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Belarus Suspends European Cultural Convention, Marking a Shift in Cultural Policy

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Hadeel Hashem
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Belarus Suspends European Cultural Convention, Marking a Shift in Cultural Policy

On November 28, 2023, the European Cultural Convention, an initiative aimed at preserving national culture as part of European heritage, was suspended by Belarus. The decision, registered in the National Register by the Council of Ministers, marks a significant shift in the country's cultural policy. The convention, signed in Paris on December 19, 1954, by the Council of Europe, took effect in Belarus on October 18, 1993, just a year before Alexander Lukashenko assumed power.

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Belarus Steps Back from European Cultural Convention

The European Cultural Convention was formed with the intent of fostering unity among members to protect and promote shared ideals and principles. Obligations of participants include safeguarding their unique contributions to Europe's shared cultural heritage and encouraging the study of other European countries' languages, history, and culture. Belarus' decision to step back from the convention comes as a surprise, especially considering it was once praised for its 'significant contribution' to the convention's implementation.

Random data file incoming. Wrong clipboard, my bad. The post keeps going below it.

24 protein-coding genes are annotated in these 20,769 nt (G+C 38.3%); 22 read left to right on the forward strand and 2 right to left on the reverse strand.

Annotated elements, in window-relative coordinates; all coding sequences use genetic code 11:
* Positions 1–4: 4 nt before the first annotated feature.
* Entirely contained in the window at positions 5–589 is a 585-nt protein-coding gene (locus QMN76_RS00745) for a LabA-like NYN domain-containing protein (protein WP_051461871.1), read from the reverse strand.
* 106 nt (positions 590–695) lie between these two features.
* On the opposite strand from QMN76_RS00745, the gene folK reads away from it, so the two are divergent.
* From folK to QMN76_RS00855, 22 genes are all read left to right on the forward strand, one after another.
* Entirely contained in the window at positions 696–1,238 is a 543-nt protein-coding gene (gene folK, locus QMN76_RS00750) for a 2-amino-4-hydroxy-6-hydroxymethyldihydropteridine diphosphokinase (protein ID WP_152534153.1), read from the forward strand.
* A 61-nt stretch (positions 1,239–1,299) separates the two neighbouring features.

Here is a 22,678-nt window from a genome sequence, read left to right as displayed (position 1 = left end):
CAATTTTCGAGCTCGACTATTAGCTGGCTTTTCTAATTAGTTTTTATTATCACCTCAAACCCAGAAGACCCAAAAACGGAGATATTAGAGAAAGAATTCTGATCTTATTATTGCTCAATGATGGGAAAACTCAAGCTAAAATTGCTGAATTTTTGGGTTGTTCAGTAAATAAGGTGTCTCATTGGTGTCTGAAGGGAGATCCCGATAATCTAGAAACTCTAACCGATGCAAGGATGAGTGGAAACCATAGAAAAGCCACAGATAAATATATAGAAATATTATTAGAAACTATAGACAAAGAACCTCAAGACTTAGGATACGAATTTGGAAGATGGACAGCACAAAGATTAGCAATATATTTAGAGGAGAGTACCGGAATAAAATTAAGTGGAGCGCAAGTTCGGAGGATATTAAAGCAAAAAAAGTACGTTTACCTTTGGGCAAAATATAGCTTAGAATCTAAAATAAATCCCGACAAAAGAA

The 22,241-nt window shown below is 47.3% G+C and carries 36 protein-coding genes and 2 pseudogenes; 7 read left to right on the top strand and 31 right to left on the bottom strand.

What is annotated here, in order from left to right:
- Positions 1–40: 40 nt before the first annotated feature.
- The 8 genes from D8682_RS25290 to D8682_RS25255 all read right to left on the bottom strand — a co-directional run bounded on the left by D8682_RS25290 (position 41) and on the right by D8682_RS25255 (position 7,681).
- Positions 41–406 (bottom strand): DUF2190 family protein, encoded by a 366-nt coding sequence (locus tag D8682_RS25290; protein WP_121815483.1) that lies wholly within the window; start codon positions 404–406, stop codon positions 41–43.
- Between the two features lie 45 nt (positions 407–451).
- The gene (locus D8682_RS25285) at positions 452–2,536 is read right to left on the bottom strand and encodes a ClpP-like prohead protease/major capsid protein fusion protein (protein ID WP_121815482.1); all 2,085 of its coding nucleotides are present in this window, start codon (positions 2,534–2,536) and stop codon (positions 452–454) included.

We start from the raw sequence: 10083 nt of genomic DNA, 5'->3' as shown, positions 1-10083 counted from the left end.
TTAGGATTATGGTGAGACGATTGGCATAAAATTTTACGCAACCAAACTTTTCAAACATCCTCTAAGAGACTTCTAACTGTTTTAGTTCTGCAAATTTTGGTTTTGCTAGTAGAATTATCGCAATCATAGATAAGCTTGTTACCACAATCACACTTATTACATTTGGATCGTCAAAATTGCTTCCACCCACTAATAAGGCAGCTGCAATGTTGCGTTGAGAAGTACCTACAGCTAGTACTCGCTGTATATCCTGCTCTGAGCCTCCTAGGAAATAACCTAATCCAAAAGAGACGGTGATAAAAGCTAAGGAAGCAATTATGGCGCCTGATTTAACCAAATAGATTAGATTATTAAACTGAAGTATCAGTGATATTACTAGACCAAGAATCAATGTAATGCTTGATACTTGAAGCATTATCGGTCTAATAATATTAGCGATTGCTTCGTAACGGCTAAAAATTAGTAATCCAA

Impact of the Suspension

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The suspension of the convention by Belarus is a direct consequence of the large-scale invasion of Ukraine by Russia on June 1, 2022. Following the conflict, the Committee of Ministers of the Council of Europe excluded Russia and Belarus from bodies related to the European Cultural Convention. This included governance committees on education, culture, heritage, landscape, youth affairs, the Youth Advisory Council, and the Joint Committee on Youth. The decision to suspend the convention could have severe implications on the promotion and preservation of Belarusian culture.

Looking Ahead

Before the escalation of the war, Snežana Samardžić-Marković, the Council of Europe's Director General of Democracy, was confident of Belarus's participation in promoting the country and its culture. However, the current situation indicates a stark departure from this optimism. The suspension of the convention by Belarus underlines the country’s shift away from Europe's cultural landscape and marks a significant development in its cultural policy.

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